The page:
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Alexander Hamilton, the subject of last year’s runaway Broadway hit, has come alive for audiences nationwide, but what about the man who killed him in that infamous 1804 duel? That man was Aaron Burr, the Vice President of the United States at the time. Killing Hamilton ruined his political career, but he lived for three more decades, casting a long spell over American history. As historian Gordon S. Wood said, “Burr is no ordinary historical figure. His life is scarcely credible.”

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The Miriam and Ira D. Wallach Division of Art, Prints and Photographs: Print Collection, The New York Public Library. "Duel of Aaron Burr and Alexander Hamilton, July 11, 1804, Weehawken, N.J. From Lamb's History of New York." The New York Public Library Digital Collections.

The animosity between Hamilton and Burr dates at least to the deadlocked election of 1800, in which both Thomas Jefferson and Burr received the same number of electoral votes for President (even though Burr was the Vice Presidential candidate). The deadlock was resolved by the House of Representatives, which chose Jefferson after 36 ballots.

Alexander Hamilton, a Federalist, opposed Jefferson and Burr, both of whom were Democratic-Republicans. But he feared Burr more, and worked to get Federalists in Congress to vote for Jefferson. In this fascinating letter to Harrison Gray Otis, Hamilton explains why.

Hamilton thought Burr (whose debts were legendary) would inevitably be corrupt because he lacked private wealth. Though Hamilton himself rose up from obscurity, he believed in a ruling elite with wealth and manners. Burr had a notable American lineage—his father was president of the College of New Jersey (Princeton) and his grandfather was the theologian Jonathan Edwards—but no money. He was an aristocrat but also probably far more democratic and far more of a politician as we now understand the term. Burr made no bones about using his office—whether it was his law firm, U.S. Senate, New York legislature, or Vice Presidency—for selfish purposes. He was not, at least, a hypocrite.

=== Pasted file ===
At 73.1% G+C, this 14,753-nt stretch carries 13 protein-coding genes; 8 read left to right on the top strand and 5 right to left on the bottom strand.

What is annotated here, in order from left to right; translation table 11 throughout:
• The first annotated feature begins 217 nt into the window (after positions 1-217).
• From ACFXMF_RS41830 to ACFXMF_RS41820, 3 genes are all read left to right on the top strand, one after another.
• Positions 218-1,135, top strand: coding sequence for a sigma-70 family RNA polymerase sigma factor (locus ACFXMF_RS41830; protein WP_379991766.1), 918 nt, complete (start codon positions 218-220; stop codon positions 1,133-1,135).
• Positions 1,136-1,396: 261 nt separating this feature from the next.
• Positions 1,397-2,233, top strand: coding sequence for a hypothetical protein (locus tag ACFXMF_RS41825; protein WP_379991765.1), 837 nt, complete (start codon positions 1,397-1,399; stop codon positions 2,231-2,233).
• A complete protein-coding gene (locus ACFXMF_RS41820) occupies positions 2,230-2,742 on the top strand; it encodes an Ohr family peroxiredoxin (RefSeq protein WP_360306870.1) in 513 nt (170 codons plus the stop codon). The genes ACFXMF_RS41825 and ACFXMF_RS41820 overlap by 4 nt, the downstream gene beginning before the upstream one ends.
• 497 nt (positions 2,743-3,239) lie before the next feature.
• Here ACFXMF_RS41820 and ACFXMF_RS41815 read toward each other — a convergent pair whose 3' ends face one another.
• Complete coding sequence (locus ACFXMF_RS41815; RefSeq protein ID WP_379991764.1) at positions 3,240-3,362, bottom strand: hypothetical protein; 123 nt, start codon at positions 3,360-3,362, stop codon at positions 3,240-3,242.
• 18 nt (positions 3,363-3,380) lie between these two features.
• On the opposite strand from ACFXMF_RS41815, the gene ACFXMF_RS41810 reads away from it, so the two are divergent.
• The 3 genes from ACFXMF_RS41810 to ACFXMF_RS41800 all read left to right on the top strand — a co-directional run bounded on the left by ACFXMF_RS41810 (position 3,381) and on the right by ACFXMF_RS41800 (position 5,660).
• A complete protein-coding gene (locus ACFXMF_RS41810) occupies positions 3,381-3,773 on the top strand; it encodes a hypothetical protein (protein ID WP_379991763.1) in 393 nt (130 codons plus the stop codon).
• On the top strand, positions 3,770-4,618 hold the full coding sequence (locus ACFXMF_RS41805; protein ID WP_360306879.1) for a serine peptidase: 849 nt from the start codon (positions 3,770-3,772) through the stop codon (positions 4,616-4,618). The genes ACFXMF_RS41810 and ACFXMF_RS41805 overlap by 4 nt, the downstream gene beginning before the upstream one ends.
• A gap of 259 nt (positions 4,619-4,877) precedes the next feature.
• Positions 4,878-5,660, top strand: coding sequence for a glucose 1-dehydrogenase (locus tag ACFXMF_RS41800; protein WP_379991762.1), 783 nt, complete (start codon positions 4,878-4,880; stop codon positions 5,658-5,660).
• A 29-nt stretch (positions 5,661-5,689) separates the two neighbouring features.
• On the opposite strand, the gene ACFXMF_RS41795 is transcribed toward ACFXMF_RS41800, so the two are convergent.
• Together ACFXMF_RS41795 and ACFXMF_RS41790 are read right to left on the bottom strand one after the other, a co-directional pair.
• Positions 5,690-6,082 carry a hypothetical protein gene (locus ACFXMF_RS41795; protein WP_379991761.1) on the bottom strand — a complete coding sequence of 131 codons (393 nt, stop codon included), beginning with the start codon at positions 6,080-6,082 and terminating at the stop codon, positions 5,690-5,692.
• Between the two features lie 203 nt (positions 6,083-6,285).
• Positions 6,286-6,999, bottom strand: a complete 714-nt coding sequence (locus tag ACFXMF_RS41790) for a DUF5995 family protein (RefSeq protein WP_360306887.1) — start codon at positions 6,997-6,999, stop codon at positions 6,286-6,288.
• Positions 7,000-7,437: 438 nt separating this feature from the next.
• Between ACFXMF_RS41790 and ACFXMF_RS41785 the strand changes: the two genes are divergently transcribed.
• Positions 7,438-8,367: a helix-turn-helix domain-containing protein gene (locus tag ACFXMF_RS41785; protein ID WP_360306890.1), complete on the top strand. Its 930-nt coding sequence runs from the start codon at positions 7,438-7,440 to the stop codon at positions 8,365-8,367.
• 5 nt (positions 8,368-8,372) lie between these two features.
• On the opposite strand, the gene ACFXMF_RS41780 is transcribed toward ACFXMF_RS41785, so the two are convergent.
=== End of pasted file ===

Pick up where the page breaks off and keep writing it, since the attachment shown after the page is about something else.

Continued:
Indeed, Wood argued that Burr was “a traitor not to his country but to his class.” Burr was self-serving, routinely scheming to avoid bankruptcy. This was not how the founding fathers, who were supposed to be enlightened, nonpartisan, and disinterested landed gentry, were supposed to govern. Even Thomas Jefferson loathed Burr, as he tried to bend the Constitution in an attempt to convict his erstwhile VP of treason in 1807.

One of Hamilton’s most damning charges against Burr was that he “never appeared solicitous for fame.” Every other founder, including Hamilton, made a real effort to be remembered by their letters and papers. Nonetheless, as Wood noted, it was Burr who became “the most romanticized and vilified historical character in American literature.”


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Proceedings of the American Philosophical Society, Vol. 143, No. 2 (Jun., 1999), pp. 280-295
American Philosophical Society
OAH Magazine of History, Vol. 18, No. 5, Vietnam (Oct., 2004), pp. 53-57
Oxford University Press on behalf of Organization of American Historians